World Library  
Flag as Inappropriate
Email this Article

St. James Parish, Louisiana

Saint James Parish, Louisiana
Map of Louisiana highlighting Saint James Parish
Location in the state of Louisiana
Map of the United States highlighting Louisiana
Louisiana's location in the U.S.
Founded March 31, 1807
Named for Saint James
Seat Convent
Largest town Lutcher
 • Total 258 sq mi (668 km2)
 • Land 242 sq mi (627 km2)
 • Water 16 sq mi (41 km2), 6.4%
 • (2010) 22,102
 • Density 92/sq mi (36/km²)
Congressional district 2nd
Time zone Central: UTC-6/-5
Website .com.stjameslawww

St. James Parish (French: Paroisse de Saint-Jacques) is a parish located in the U.S. state of Louisiana. As of the 2010 census, the population was 22,102.[1] The parish seat is Convent.[2] The parish was created in 1807.[3]


  • History 1
  • Geography 2
    • Major highways 2.1
    • Adjacent parishes 2.2
  • Demographics 3
  • Education 4
  • Communities 5
  • See also 6
  • References 7
  • External links 8


St. James is one of the state's nineteen original parishes, created by act of the territorial legislature, March 31, 1807. The original seat of government was the community of St. James, on the west bank of the Mississippi, but this was moved in 1869 to what is now Convent, on the east bank.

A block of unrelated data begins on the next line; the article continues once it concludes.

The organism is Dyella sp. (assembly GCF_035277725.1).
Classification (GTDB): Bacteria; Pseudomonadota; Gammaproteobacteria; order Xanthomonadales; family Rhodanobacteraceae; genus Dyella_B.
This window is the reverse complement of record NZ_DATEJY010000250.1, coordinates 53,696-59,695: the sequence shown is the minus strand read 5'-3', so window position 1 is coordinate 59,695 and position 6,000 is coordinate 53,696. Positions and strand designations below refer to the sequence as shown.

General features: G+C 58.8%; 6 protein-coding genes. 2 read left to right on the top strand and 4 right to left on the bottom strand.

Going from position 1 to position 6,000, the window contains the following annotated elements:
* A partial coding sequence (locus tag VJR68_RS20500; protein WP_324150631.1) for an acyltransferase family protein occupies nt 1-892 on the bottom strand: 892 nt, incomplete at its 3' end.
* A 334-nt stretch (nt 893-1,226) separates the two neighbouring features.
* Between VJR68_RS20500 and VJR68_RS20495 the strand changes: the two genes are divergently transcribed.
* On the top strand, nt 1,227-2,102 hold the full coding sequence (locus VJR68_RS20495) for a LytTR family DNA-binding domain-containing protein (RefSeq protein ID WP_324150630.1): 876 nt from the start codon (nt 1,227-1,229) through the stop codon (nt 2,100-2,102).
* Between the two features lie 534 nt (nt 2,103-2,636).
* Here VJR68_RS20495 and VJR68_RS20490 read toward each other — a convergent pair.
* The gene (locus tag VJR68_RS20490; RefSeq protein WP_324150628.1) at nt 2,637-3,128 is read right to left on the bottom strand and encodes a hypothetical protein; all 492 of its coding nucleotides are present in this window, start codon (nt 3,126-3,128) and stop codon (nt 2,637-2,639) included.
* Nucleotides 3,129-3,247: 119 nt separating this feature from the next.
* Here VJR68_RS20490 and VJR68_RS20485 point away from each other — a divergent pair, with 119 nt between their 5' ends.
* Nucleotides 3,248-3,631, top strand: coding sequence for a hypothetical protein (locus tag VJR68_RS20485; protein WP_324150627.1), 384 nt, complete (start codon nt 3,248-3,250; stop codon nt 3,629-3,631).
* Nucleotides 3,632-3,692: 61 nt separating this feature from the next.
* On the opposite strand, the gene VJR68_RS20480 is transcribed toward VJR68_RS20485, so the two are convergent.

St. James Parish is part of the Acadian Coast. While it is possible that some Acadians did arrive prior to 1755 or between 1755 and 1764, the first documented group of Acadians [4 families: 20 individuals] arrived in New Orleans in February 1764. The arrival was documented in a letter dated April 6, 1764, from Governor D'Abbadie to his superior in France. They were settled along the Mississippi River in present-day St. James.

St. James is known for its tradition, Bonfires on the Levee, which takes place every Christmas Eve. Residents build large bonfires along the River levee, lighting them all at nightfall. The townsfolk tell the children that the purpose of this tradition is so Santa Claus can easily see his way down the Mississippi as he is delivering gifts.

St. James is the only cultivation site in the world for Perique tobacco, introduced by an Acadian exile, Pierre Chenet, whose nickname was "Perique." It has been produced by his descendants for nearly two centuries (now covering only a 300-acre (1.2 km²) tract) and is in great demand by large tobacco companies.

Post office in Paulina, 1938